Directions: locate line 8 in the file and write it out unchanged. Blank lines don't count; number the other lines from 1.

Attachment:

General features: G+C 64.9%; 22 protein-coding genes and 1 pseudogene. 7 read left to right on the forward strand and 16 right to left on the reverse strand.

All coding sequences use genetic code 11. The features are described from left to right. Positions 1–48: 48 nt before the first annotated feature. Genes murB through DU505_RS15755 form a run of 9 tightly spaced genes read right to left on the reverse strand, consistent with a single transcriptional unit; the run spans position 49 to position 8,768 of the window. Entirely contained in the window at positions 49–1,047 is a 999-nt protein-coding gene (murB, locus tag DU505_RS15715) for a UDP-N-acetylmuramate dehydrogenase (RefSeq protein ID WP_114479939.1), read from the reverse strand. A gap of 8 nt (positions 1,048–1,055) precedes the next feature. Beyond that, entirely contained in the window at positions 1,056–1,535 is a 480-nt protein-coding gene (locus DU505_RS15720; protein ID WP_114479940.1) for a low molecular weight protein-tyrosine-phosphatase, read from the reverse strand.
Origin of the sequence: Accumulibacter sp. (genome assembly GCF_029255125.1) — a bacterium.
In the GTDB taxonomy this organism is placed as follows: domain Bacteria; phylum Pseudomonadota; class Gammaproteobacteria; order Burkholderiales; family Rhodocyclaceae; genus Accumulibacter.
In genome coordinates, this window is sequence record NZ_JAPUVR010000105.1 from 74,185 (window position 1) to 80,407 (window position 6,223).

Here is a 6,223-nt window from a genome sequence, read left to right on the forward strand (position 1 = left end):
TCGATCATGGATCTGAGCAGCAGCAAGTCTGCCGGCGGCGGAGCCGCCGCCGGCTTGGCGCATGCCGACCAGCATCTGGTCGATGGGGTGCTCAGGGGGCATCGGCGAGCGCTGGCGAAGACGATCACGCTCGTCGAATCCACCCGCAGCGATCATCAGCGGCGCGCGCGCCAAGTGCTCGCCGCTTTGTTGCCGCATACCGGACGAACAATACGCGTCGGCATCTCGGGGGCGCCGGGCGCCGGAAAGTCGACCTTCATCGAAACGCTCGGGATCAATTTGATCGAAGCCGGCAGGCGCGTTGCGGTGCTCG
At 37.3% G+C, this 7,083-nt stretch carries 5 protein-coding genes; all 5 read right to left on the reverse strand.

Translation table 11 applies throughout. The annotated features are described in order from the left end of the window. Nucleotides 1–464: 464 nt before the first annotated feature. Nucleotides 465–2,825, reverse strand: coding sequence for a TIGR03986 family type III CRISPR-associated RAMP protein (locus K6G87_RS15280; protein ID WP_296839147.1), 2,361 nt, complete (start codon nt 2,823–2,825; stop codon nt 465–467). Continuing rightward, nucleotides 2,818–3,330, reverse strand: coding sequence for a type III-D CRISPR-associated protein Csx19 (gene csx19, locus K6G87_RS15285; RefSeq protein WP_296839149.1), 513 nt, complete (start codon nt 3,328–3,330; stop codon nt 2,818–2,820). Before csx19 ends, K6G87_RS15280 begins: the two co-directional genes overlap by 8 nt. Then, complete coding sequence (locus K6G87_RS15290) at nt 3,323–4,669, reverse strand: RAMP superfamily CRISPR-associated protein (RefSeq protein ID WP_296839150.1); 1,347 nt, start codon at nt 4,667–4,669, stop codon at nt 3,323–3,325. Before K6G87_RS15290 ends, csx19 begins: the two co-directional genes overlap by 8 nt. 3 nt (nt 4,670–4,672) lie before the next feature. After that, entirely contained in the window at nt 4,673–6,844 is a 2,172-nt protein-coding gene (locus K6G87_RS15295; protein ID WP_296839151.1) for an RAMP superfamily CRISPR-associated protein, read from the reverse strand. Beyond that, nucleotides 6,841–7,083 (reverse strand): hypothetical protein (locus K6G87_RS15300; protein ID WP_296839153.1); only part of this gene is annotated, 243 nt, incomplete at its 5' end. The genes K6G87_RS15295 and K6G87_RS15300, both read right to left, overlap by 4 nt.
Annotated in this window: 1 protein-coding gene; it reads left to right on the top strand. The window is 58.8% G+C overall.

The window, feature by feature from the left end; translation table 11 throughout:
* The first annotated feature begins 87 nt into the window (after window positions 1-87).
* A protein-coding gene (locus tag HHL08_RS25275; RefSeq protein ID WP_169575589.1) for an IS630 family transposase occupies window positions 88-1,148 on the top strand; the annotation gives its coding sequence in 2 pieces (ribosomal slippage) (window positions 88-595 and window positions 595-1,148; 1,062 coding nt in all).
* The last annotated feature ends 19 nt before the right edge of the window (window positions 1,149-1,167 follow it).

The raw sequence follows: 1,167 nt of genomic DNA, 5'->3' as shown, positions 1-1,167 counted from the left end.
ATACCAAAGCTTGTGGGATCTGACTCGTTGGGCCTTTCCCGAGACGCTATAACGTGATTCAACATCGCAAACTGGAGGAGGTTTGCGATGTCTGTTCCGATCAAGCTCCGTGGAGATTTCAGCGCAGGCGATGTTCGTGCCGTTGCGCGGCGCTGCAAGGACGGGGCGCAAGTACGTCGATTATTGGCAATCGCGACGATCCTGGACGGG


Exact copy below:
At 37.3% G+C, this 7,083-nt stretch carries 5 protein-coding genes; all 5 read right to left on the reverse strand.